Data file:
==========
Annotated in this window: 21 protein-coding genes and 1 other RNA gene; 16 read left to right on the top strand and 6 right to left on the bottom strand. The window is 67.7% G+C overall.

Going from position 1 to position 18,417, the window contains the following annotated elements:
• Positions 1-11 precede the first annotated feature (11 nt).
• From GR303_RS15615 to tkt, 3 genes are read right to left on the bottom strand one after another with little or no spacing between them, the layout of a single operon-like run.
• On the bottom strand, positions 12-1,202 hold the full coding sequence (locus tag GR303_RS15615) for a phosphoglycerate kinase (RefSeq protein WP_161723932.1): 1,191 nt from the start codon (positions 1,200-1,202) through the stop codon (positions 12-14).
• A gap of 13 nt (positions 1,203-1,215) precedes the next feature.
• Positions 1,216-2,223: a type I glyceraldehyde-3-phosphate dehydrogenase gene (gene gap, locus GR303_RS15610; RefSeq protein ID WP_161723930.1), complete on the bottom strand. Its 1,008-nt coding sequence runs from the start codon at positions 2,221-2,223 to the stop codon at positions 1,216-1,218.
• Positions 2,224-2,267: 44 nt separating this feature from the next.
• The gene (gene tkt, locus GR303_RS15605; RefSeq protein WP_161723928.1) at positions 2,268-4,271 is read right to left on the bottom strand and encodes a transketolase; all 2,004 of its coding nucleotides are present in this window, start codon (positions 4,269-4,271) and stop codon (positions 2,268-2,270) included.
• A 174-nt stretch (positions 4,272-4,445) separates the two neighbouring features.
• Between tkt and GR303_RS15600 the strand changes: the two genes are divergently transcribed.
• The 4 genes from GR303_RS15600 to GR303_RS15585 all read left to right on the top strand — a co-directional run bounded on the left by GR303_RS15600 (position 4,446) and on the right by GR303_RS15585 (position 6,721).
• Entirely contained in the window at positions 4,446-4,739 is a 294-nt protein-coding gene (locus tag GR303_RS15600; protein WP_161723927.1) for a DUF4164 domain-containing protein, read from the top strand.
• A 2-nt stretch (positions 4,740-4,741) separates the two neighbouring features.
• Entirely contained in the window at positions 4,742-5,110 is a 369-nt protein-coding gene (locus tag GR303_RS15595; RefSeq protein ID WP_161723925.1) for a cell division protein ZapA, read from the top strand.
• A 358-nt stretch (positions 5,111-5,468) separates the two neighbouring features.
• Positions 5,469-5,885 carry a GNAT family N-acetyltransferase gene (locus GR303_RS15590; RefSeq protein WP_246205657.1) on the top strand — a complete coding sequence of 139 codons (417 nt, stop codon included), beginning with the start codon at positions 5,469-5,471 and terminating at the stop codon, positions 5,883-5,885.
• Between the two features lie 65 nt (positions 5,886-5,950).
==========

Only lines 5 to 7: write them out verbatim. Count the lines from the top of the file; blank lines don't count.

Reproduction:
• On the bottom strand, positions 12-1,202 hold the full coding sequence (locus tag GR303_RS15615) for a phosphoglycerate kinase (RefSeq protein WP_161723932.1): 1,191 nt from the start codon (positions 1,200-1,202) through the stop codon (positions 12-14).
• A gap of 13 nt (positions 1,203-1,215) precedes the next feature.
• Positions 1,216-2,223: a type I glyceraldehyde-3-phosphate dehydrogenase gene (gene gap, locus GR303_RS15610; RefSeq protein ID WP_161723930.1), complete on the bottom strand. Its 1,008-nt coding sequence runs from the start codon at positions 2,221-2,223 to the stop codon at positions 1,216-1,218.